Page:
I found a lump in my breast #breastcancerawareness

I found a lump in my breast during a self examination about a month ago. There is nothing scarier than finding what you hope and pray won’t ever be there. I rediscovered the tender lump

I found a lump in my breast
I found a lump in my breast during a self examination about a month ago. There is nothing scarier than finding what you hope and pray won’t ever be there.

I rediscovered the tender lump again on Monday after I thought it had gone away. I was in denial and didn’t want to face the possibility that there could be something nefarious going on in there.

I eventually, after a lot of soul searching, told The Hubby on Wednesday. He, quite within his rights, was upset that I hadn’t told him when I found it the first time. So off I went to make the appointment I was dreading. I was lucky enough to get a mammogram appointment at The Bone and Breast Care Centre first thing this morning.

I found a lump in my breast

This isn’t the first time I have found a lump. I had a biopsy in 2008 that, thankfully, ended in a Fibroid diagnosis. I have been very conscientious about my breast health ever since.

I had to have my first mammogram in 2013 when we, my OBGYN and I, discovered another lump. That one came back clear, with the explanation being that I have a lot of dense fatty tissue in my breast, which was the “lump” that was found.

I found a lump in my breast
The Mammography Machine

Today’s mammogram and sonar went very well. I got the all clear!

The lump and tenderness I found is hormone related. Dr Ritz explained that, because the pain isn’t continuous and only occurs occasionally (ie during what would be “that time” of the month), there is no need for concern.

She has, however, told me that because there’s a history of “anomalies”, and possibly a family history, that I now need to get a mammogram every year.

I also asked when my daughters will have to start going in for examinations. It was explained to me when the breasts develop, that lumps and bumps are to be expected. We only need to start looking into examinations once the breasts have become “boobs” and have stopped developing. They will then have sonars (not mammograms) if necessary and as I understood it, only later in the teen years. This put my mind at ease as The Hubby’s paternal family has a history of breast cancer.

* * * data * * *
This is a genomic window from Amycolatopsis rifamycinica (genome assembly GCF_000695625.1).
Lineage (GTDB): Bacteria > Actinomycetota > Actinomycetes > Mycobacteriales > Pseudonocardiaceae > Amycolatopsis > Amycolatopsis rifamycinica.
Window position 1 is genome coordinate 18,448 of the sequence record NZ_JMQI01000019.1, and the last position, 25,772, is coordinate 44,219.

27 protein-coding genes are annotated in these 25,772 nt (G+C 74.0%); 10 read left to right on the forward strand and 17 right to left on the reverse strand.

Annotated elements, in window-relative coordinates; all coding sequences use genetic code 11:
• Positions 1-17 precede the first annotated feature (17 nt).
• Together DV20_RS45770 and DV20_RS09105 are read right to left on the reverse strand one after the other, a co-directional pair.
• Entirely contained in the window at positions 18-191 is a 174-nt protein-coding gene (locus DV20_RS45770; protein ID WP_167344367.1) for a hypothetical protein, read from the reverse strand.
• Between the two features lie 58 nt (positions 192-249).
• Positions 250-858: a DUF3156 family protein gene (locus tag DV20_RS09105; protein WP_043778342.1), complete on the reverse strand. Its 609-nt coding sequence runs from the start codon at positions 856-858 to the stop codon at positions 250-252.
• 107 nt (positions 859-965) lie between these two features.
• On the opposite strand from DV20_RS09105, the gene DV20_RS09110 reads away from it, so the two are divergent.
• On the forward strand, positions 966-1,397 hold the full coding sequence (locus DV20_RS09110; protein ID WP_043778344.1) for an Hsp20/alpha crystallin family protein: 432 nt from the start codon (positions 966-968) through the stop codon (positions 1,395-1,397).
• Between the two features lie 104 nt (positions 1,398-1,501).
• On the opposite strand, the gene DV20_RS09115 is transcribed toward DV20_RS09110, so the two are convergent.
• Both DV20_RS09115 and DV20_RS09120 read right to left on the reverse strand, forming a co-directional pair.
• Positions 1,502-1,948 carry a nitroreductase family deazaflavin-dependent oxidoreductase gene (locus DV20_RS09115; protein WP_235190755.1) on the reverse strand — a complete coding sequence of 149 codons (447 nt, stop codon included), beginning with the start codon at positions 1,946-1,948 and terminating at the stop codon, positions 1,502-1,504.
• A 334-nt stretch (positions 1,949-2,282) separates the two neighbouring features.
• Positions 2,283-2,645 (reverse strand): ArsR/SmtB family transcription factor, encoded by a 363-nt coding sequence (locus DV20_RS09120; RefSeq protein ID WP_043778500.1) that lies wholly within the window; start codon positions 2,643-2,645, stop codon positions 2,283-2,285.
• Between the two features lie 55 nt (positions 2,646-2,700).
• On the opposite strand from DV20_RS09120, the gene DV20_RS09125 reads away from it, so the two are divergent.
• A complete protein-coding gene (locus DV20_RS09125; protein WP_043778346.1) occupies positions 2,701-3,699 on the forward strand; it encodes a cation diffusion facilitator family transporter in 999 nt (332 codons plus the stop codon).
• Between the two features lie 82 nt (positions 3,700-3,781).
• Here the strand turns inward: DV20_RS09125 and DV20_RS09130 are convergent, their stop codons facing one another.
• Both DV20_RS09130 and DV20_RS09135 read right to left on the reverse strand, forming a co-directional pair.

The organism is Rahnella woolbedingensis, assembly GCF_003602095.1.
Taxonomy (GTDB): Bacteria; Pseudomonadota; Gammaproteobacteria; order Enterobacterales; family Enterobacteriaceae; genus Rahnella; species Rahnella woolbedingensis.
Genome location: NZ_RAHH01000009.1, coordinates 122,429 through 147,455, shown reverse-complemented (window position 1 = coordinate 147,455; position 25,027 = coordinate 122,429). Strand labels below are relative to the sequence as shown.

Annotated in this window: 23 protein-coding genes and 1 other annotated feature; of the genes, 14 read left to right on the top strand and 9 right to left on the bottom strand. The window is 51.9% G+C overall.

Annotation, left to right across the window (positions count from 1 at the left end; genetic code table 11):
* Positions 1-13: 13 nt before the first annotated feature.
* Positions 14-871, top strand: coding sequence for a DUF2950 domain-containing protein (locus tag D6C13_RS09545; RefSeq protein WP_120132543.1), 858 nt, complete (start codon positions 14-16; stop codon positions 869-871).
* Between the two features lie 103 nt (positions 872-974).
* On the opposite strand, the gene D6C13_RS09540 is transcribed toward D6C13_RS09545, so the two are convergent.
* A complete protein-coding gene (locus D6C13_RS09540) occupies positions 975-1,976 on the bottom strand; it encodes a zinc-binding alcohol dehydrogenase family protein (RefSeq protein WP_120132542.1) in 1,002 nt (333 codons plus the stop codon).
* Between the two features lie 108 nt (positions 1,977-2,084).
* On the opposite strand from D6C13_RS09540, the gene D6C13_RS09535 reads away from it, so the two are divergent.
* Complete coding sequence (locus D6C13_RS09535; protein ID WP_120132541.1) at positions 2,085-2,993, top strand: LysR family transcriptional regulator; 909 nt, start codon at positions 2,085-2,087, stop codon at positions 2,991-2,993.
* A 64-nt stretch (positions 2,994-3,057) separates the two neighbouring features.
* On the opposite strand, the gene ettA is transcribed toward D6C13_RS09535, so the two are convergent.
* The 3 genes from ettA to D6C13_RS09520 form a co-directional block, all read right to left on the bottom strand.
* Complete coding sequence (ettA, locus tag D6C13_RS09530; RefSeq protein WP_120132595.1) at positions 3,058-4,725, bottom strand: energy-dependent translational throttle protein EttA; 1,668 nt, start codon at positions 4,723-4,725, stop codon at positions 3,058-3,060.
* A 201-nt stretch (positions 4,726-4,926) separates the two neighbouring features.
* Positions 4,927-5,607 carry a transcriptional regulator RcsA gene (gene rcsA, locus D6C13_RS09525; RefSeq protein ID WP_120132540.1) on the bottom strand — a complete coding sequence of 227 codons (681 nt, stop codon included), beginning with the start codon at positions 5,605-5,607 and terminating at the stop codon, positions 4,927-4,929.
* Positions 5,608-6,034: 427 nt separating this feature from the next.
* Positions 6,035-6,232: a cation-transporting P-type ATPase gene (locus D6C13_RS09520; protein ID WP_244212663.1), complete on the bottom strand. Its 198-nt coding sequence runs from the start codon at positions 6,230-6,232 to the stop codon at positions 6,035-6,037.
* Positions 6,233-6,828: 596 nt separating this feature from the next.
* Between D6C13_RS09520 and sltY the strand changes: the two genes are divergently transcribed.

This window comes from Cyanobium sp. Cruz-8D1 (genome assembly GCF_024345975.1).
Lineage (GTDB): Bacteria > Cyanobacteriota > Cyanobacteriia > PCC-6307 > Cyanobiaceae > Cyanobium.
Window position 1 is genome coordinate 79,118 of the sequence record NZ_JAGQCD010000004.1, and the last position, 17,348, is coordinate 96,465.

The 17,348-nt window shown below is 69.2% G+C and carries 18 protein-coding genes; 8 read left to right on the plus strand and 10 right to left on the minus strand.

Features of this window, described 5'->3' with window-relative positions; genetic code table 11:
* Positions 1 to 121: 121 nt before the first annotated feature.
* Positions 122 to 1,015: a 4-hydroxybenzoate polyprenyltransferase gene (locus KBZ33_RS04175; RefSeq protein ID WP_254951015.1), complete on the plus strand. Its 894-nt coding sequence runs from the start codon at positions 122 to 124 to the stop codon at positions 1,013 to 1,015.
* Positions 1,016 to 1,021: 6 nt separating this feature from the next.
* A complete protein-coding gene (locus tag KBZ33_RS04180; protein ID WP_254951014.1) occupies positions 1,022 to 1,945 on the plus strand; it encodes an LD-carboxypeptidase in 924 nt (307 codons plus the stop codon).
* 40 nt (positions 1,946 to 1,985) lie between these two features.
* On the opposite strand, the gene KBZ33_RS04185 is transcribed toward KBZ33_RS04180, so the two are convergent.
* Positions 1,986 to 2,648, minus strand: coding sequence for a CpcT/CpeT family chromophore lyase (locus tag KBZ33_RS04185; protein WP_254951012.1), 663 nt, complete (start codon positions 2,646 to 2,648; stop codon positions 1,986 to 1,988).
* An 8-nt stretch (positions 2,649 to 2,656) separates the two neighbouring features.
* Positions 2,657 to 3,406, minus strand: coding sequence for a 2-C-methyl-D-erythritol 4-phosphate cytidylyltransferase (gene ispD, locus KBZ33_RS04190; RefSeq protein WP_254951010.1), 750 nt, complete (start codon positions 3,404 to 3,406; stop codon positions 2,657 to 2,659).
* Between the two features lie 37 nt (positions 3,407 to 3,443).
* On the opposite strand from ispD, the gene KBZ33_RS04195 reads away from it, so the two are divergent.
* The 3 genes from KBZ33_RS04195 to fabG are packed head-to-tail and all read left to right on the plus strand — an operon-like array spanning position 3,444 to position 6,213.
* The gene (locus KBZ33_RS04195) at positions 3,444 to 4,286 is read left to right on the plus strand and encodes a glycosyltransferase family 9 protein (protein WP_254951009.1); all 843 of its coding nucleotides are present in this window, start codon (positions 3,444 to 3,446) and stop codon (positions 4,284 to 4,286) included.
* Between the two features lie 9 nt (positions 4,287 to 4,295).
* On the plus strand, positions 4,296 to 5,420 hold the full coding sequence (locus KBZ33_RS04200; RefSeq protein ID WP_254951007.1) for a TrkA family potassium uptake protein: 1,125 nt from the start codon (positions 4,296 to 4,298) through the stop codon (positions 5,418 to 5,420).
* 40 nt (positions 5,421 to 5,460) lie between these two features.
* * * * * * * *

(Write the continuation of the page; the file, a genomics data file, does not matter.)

My Mammogram Experience

There are so many horror stories about mammograms doing the rounds. When I was told to go for my first one, I was concerned. I had heard they are painful and that the machine hurts you during the procedure. That has never been my experience. Yes, it is uncomfortable. Yes, it is a little awkward standing there with your boob being compressed in front of a strange woman. No, it is not humiliating standing there with your boob exposed. The staff at The Bone and Breast Care Centre have always been very caring and have never made me feel anything but well cared for while having the procedures.

What is Mammography?

A mammogram is a low dosage x-ray of each breast that is carefully evaluated by a radiologist. Mammography can reveal both harmless and cancerous growths when they are too small to be felt by you or your physician.

The American Cancer Society endorses mammography, along with yearly physical examinations and monthly self-examinations, as the most effective means of detecting breast cancer at its earliest and most treatable stage. Generally, mammography can reveal benign and cancerous growths before you or your physician can feel them. If detected at the earliest stage, breast cancer has a five-year survival rate of over 95 percent, as small breast cancers are more treatable and can be removed before they spread to other parts of the body.

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I urge you, if you have any concerns about your breasts, to go visit your gynecologist. Discuss the procedure options or at the very least, ask for a sonar.